(TMU) As independent media journalists and outlets reporting on all things Jeffrey Epstein continue to find themselves under the microscope, some important revelations about mainstream media’s reporting of the convicted pedophile have come to light, thanks to the New York Times.
The double standard by which social media platforms, fact checkers, and news consumers alike judge independent versus mainstream media is, in short, incredibly unfair. Every time information about the ills of mainstream media surface, it is important to take note and adjust the lens through which one consumes mainstream media accordingly.
This latest revelation regarding the less-than-transparent side of mainstream media involves outlets like Forbes, National Review and HuffPost and Epstein’s attempt to improve his public image after his stint in the Palm County Jail back in 2009 after he plead guilty to two prostitution charges for soliciting a minor in Florida in 2008 in an attempt to avoid federal charges related to sexually abusing underage girls.
His efforts resulted in the publishing of multiple puff pieces casting the deceased financier as an intelligent and selfless businessman with a passion for science. And while Epstein was indeed a philanthropist, these articles failed to mention his criminal past or current controversies.
While all three articles referenced have been deleted since the report, the New York Times included quotes from each:
“The Forbes.com article, posted in 2013, praised him as “one of the largest backers of cutting-edge science around the world” while making no mention of his criminal past. The National Review piece, from the same year, called him “a smart businessman” with a “passion for cutting-edge science.” The HuffPost article, from 2017, credited Mr. Epstein for “taking action to help a number of scientists thrive during the ‘Trump Era’,” a time of ‘anti-science policies and budget cuts’.”
The New York Times notes the little known method employed by corporate online publishers in which a contributor not typically associated with the outlet writes for little or no pay with little to no input from the outlet’s editors.
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Another less-than-transparent occurrence is precisely what happened at Forbes back in 2013. As seen in the screen shot above, the article titled “Science Funder Jeffrey Epstein Launches Radical Emotional Software For The Gaming Industry” appears to have been written by Drew Hendricks, contributor to Forbes. In early July, the Timesrevealed that Hendricks was in fact not the author of the article. Hendricks admitted to having been paid $600 to attach his byline to the text and publish it on the Forbes website after having been contacted by a public relations firm.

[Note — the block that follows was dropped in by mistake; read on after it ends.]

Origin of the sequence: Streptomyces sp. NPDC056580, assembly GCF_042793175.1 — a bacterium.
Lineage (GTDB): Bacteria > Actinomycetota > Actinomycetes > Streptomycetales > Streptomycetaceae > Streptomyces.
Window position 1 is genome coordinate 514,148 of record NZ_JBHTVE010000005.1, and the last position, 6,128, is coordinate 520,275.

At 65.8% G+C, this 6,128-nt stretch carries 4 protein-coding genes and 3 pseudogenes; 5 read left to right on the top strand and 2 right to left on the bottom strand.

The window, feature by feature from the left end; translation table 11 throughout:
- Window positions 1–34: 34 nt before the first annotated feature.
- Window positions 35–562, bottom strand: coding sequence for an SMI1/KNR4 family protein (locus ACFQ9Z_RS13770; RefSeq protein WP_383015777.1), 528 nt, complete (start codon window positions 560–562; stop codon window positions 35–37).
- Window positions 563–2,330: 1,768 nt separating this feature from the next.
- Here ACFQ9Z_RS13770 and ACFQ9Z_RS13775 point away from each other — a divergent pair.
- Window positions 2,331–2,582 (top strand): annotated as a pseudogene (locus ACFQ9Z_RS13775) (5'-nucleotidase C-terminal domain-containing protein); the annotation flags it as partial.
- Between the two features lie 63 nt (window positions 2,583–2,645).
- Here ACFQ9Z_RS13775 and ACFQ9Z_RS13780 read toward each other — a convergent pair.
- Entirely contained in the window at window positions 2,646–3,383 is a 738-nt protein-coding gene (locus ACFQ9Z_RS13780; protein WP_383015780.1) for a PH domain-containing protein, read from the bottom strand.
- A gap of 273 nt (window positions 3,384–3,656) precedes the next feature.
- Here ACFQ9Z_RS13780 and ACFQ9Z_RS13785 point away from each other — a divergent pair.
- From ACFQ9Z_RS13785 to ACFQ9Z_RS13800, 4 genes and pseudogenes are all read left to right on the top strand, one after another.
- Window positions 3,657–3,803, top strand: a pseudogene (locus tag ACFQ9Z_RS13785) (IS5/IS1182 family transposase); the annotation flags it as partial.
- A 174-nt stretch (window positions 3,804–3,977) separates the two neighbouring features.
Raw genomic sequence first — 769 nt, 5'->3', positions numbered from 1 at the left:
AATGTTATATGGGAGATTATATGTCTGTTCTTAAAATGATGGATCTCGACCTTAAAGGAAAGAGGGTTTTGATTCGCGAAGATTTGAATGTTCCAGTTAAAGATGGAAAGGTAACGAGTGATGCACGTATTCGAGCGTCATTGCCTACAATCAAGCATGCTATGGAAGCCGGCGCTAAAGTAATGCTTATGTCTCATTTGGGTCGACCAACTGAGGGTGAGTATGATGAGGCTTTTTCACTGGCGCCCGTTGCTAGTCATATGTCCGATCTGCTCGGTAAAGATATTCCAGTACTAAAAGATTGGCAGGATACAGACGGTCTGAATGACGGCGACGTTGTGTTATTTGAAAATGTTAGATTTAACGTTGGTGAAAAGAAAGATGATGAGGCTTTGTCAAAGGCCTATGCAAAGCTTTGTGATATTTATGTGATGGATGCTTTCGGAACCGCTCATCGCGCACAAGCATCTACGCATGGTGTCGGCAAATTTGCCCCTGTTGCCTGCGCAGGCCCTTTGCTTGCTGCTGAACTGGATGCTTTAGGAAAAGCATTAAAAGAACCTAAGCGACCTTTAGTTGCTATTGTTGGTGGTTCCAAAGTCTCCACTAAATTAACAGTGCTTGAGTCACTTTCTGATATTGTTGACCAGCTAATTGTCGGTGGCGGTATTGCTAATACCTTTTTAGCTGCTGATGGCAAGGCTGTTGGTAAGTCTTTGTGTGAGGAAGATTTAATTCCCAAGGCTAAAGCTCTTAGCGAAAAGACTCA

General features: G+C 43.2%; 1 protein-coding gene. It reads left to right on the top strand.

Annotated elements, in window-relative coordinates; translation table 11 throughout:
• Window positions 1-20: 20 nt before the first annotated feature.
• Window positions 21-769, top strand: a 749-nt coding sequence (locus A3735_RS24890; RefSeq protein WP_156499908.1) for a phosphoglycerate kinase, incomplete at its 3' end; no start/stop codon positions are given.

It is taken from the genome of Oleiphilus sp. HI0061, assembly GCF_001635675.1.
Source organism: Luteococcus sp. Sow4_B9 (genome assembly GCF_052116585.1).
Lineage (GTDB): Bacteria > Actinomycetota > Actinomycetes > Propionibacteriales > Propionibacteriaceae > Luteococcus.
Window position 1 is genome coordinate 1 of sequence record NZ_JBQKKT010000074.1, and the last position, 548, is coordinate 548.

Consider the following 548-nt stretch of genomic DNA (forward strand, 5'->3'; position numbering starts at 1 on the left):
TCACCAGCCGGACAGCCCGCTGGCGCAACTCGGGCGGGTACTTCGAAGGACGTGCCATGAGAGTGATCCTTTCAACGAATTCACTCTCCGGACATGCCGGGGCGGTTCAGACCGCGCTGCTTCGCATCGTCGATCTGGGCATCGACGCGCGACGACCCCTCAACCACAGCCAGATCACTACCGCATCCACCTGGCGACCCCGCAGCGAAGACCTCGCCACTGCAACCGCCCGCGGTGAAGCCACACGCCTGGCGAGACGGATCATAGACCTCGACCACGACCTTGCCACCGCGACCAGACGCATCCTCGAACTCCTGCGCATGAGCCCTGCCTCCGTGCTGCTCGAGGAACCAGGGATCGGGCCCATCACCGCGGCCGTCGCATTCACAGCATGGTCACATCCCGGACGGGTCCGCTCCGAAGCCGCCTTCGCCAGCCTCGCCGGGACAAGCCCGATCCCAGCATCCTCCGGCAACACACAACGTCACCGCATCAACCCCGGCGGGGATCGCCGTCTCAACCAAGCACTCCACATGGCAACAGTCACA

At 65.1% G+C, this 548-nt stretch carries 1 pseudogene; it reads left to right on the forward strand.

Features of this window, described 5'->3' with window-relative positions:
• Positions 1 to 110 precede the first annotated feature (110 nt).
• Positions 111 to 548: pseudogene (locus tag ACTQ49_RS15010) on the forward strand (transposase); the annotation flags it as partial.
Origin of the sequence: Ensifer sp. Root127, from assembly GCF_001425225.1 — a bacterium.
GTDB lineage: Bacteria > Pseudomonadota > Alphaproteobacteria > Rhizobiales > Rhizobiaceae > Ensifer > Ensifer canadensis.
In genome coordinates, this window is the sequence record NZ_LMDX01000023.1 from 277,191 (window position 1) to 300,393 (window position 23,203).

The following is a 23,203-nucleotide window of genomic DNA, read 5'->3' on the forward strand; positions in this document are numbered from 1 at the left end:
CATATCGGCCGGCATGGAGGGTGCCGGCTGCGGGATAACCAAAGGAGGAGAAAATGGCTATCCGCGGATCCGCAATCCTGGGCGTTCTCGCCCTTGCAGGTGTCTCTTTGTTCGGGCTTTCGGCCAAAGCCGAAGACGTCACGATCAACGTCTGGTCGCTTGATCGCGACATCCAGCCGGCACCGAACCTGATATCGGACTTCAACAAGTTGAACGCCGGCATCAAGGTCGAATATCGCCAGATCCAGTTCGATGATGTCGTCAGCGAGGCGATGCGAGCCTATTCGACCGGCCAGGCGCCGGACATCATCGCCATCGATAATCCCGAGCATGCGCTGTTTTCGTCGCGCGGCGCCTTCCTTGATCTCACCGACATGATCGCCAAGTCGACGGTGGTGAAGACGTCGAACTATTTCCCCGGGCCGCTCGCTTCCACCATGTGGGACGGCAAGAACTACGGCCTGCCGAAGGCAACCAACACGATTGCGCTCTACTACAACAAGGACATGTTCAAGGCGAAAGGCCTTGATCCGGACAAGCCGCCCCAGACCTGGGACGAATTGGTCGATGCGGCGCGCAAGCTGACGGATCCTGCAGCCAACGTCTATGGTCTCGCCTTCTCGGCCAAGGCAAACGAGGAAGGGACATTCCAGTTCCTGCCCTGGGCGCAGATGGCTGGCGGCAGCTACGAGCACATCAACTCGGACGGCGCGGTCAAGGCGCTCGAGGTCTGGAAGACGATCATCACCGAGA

Hendricks claims to have not known about Epstein’s history:
All I knew was, this is a guy doing a science thing. If I had known otherwise, I wouldn’t have done it.
As it turns out, until recently HuffPost engaged in a process of allowing outside writers to contribute to the website without editorial review—a process that allowed for the publishing of yet another Epstein puff piece written by Rachel Wolfson, a “digital marketer,” in 2017.
The National Review’s Epstein article was written by Christina Galbraith, a supposed “science writer” who had published articles previously at both Forbes and HuffPost. And Galbraith just so happens to be listed as a contact in news releases from 2012, 2013, and 2014 promotion Epstein’s foundations and other work.
In addition to the positive press campaign engaged in over the years, in 2010, after having completing his stint in jail, Epstein’s social life kicked into high gear. According to the Times’ July article, Epstein was suddenly rubbing shoulders with well-known people like Katie Couric, George Stephanopoulos, Jeff Bezos and Elon Musk. Harvard University published a website praising the convicted pedophile’s accomplishments and highlighting that he donated millions of dollars to charity. And Epstein published his own website showcasing his own science event to which Stephen Hawking was a guest.
Leon Botstein, the president of Bard College, said Epstein was “like an ex-con who had done well on Wall Street” who donated $50,000 to Bard in 2011 and $75,000 in 2012. “If you looked up Jeffrey Epstein online in 2012, you would see what we all saw,” Botstein said, speaking to the success of Epstein’s efforts to craft his preferred public image.